21st January 2013-another entry from our volunteer blogger Sandra
Today I spoke to Sarah who is the gardener here at Ford Park. Sarah
was recruited as part of the planning involved in the lottery grant that
was given to help restore the walled Victorian Kitchen garden and also
covers the Orchard as well. Sarah has been working hard on the garden
with the help of the volunteers since the 1st August 2012 and the
kitchen garden was launched on 9th September 2012, together they have
already made a huge difference to the site. Part of the plans for the
garden include growing fruit and vegetables to supply the Coach House
Café and possibly in the future be able to provide fruit &
vegetables for sale to the public.
As well as the garden there is
a greenhouse, garden room and cold frames as well as a demonstration
courtyard. This area will be used to demonstrate how you can grow &
propagate plants in containers. Very useful if you have a small plot or
no garden at all, just a small area or courtyard will be enough for you
to plant some colourful containers with either flowers or vegetables.
Sarah is also planning in February to hold Winter Pruning Workshops for
members of the public and the volunteers. More info can be found on the
last few months Sarah has been growing some of the more unusual , hardy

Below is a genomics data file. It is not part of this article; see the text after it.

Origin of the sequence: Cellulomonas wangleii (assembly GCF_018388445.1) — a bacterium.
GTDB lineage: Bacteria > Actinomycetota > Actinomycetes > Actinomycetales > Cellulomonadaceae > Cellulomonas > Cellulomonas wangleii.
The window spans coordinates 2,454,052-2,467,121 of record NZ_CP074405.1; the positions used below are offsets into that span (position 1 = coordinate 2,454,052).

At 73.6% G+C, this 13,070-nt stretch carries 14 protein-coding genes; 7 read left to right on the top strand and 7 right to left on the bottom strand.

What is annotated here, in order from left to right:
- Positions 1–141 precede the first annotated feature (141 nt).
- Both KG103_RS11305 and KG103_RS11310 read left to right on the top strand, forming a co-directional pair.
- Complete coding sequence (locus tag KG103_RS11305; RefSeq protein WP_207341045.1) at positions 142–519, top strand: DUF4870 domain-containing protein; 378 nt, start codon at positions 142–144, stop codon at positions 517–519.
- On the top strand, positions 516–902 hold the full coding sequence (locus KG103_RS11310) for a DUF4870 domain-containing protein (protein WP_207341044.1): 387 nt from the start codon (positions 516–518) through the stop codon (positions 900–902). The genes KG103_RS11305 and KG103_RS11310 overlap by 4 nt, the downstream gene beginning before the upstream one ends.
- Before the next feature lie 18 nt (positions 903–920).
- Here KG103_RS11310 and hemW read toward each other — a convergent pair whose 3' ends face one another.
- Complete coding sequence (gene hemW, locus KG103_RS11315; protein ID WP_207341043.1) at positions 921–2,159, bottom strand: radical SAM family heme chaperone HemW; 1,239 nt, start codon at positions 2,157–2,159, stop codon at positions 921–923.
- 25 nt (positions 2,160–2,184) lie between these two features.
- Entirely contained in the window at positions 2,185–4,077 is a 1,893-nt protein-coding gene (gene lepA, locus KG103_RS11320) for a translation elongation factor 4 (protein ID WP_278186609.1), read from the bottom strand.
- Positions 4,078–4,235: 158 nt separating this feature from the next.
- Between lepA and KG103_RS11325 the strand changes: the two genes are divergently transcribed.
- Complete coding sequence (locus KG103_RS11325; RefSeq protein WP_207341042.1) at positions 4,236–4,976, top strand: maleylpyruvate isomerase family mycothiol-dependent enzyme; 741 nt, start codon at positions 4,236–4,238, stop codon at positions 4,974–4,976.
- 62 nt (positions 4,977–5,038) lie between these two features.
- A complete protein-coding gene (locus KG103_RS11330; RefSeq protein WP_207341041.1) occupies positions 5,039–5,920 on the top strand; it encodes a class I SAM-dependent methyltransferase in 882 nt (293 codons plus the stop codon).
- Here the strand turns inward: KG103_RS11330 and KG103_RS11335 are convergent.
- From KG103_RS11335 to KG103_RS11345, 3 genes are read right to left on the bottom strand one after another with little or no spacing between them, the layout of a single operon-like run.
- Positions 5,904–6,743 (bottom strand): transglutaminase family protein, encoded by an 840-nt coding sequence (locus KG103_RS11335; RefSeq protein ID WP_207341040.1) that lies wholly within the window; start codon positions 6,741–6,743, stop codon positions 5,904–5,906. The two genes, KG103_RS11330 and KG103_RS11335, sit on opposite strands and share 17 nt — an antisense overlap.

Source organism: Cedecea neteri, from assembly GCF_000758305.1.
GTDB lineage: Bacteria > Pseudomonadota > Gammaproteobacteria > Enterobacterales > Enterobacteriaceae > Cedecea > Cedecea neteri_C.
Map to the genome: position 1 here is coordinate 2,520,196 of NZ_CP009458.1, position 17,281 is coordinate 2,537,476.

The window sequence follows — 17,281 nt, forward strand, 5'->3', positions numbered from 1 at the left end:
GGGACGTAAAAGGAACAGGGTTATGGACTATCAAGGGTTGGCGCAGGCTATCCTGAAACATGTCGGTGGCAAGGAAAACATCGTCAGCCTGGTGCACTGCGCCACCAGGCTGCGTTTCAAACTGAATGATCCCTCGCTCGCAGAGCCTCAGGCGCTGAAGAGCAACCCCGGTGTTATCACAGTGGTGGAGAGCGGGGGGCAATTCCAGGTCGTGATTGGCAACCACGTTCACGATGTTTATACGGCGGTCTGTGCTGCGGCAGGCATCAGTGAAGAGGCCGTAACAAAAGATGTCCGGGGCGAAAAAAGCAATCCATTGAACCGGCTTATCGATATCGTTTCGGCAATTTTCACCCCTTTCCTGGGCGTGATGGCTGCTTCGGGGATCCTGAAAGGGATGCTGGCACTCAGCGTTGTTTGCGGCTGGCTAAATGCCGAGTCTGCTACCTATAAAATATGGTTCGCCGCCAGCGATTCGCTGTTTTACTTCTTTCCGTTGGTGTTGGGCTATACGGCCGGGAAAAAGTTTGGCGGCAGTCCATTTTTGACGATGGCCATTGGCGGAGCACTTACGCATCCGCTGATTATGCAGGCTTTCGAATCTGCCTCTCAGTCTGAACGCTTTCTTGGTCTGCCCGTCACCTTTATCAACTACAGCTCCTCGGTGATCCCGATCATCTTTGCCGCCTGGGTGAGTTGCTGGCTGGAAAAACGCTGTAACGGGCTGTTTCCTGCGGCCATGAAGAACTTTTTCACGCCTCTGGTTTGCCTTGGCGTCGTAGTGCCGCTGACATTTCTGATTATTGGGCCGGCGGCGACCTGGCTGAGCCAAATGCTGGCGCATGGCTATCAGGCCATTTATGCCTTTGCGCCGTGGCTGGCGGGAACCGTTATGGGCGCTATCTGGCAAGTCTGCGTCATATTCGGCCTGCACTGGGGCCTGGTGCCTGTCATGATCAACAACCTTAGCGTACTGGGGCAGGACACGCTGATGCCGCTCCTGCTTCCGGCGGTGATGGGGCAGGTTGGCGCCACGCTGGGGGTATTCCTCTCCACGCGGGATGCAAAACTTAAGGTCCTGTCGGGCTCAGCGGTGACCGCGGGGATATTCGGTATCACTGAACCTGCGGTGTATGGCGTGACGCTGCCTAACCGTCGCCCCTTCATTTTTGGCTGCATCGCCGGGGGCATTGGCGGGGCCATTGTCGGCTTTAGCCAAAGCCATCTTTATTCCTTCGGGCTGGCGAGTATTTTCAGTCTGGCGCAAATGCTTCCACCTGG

members of the cabbage family such as Pak Choi and Tat Soi which stand
up very well to our winter weather conditions. For next winter she
plans to plant Brussel Sprouts, Kale and winter Cabbage. Ruby Chard
& Rainbow Lights are being grown for the salad leaves and then will
be grown on to be cropped as a vegetable.
Rufino the chef at the
Coach House Cafe has advised on certain varieties of plants that would
be good for use in the cafe. Lots of salad is used at present. Beans,
peas, asparagus and beetroot will be cropped later in the year. There is
also a separate bed for all the herbs grown.
demonstrates two different growing styles one being the formal
conventional style where the vegetables are all grown in straight lines
which means they are easy to weed. The other way being informal where
plants and vegetables are planted together to form swathes and drifts of
colour & foliage. These plants and vegetables will be chosen to
work well together attracting various useful insects to aid pollination
as well as looking beautiful. Some edible flowers will also be grown
such as Nasturtiums, Violets, Primroses and Marigolds. The taller plants
will be grown to give protection for the lower growing ones.
around the edge of the garden are some Victorian Metal Stanchions which
when wired up will be planted with Apple trees which will look superb
when full of fruit. There are more fruit trees in the orchard and plans
to have espaliered apple trees and cordon apple trees against the south
I suspect the garden will begin to look very
different over the coming months and I hope to show all the different
stages with photographs taken over a period of time. The photos below
show the main garden with Metal Victorian Stanchions, the seed beds and
the Demonstration Courtyard.